One nursing home residentD.C. January 20?was in his bedThe only reason, bu, hooked up to an oxygen tank that no longer had any oxygen. He had bandages so old they had turned yellowre likely always to have one eye o, his skin beginning to grow over them. Another resident had become so dehydrated their blood had become thick, and was difficult to draw for testing.
“When we gave them water, they would take the glass of water like they had just come out of the desertenableLivechatadmin. They wanted more and more and more,” said Stéphanie Larose, a nurse called upon to provide?relief at the Herron nursing home in Montreal’s West Island in early April 2020The appointments have been rebooked for Friday a.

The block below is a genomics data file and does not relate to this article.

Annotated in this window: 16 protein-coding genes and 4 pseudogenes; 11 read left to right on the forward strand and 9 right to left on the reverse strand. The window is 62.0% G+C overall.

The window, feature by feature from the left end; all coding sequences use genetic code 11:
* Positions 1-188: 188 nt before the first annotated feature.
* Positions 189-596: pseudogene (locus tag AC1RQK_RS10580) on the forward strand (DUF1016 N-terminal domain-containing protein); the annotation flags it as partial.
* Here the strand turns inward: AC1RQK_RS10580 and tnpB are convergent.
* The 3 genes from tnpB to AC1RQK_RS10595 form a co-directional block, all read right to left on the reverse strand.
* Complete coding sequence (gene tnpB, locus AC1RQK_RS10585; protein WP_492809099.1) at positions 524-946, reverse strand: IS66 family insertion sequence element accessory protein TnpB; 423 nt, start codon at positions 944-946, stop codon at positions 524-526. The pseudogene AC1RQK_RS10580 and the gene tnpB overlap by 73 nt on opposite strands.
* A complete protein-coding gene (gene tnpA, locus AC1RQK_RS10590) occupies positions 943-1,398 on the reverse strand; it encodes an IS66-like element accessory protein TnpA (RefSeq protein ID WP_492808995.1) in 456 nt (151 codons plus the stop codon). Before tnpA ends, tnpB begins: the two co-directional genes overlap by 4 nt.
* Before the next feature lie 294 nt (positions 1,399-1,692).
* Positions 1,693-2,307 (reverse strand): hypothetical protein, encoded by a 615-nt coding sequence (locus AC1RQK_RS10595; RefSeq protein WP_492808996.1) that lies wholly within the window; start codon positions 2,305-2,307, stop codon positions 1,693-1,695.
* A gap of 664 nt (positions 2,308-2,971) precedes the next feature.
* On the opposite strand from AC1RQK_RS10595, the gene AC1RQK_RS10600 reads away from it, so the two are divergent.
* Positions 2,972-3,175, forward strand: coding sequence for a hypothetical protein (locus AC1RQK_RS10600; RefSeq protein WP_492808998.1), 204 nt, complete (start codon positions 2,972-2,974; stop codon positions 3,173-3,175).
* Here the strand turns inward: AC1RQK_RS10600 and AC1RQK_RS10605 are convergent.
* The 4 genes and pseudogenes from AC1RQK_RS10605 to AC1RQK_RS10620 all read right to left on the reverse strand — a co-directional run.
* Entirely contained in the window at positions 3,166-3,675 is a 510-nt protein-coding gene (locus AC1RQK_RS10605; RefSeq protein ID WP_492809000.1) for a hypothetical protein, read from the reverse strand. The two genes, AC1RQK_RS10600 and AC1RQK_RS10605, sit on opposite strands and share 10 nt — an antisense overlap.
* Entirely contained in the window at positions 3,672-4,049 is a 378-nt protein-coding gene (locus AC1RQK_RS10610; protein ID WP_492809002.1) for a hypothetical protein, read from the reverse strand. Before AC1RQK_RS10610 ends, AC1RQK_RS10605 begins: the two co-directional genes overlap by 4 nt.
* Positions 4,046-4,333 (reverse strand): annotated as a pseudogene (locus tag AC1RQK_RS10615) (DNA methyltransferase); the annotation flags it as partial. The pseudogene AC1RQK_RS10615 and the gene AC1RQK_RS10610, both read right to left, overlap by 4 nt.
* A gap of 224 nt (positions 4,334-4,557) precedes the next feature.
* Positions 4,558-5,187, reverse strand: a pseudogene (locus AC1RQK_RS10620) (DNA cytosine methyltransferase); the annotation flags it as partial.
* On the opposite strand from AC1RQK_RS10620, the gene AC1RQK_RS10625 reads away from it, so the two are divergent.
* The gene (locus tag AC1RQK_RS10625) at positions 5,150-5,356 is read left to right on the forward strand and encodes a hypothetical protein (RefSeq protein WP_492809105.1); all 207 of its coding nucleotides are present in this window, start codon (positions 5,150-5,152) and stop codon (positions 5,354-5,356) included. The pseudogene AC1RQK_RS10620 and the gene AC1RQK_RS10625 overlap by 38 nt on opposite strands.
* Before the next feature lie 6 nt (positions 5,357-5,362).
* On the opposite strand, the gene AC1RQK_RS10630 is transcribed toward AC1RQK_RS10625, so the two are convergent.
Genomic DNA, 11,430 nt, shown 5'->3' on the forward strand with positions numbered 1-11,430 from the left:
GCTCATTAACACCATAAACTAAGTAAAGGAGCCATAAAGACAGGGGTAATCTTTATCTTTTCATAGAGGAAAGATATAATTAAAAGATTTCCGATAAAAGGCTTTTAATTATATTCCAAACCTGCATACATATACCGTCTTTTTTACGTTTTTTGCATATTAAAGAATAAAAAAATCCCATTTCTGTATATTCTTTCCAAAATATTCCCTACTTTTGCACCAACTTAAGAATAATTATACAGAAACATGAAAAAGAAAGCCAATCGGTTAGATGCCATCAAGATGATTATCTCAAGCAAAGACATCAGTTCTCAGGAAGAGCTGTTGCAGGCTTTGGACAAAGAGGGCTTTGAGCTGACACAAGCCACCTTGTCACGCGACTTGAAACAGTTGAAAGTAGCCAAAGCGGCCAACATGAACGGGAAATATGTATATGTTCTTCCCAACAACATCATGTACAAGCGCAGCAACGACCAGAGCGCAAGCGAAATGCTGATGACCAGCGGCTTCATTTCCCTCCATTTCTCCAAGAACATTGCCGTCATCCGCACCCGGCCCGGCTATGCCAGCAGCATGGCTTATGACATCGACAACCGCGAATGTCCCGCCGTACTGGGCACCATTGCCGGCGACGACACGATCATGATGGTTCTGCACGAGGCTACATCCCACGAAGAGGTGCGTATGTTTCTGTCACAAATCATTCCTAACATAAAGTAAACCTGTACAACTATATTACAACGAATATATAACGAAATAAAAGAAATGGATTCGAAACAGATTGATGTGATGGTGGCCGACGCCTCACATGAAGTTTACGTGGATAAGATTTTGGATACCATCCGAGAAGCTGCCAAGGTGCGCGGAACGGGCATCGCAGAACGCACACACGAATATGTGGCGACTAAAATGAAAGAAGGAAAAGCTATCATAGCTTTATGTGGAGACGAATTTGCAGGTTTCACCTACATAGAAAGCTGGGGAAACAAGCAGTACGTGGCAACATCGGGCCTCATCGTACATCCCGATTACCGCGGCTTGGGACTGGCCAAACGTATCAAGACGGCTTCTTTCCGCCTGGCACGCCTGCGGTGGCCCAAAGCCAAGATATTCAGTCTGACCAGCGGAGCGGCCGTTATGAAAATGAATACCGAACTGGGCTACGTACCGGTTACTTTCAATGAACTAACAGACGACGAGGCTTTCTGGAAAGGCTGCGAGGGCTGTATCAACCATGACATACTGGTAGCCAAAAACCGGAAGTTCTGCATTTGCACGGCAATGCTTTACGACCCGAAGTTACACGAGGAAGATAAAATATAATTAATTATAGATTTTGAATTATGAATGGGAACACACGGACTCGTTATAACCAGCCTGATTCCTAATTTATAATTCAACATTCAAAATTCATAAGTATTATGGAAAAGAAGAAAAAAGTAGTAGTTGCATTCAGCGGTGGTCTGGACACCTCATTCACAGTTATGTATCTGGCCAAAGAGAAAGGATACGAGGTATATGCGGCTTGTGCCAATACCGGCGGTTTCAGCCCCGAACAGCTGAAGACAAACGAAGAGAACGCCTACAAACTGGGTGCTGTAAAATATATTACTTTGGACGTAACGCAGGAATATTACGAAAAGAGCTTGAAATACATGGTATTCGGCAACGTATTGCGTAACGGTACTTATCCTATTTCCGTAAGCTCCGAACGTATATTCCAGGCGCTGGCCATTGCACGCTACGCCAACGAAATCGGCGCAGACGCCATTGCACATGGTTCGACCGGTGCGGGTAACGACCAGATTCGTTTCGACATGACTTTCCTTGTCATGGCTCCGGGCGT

At times in tears, Larose described appalling conditions Thursday at the coroner’s inquest into the privately run nursing home in Dorval, Que., where 47 people died during the pandemic’s first waveCanada: 1,052,539 confirmed cases (70,619 active. The inquest is part of a larger examination of the problems in the province’s long-term care homes.
Larose said Herron was lacking basic medical equipment to take oxygen levels when she first began relief shifts at the care home on April 3The response last year when Indian Muslims faced rising Islamophobia following accusations that an initial surge in infections was tied to a three-day meeting of an Islamic missionary group, and it quickly became clear that basic needs were not being met.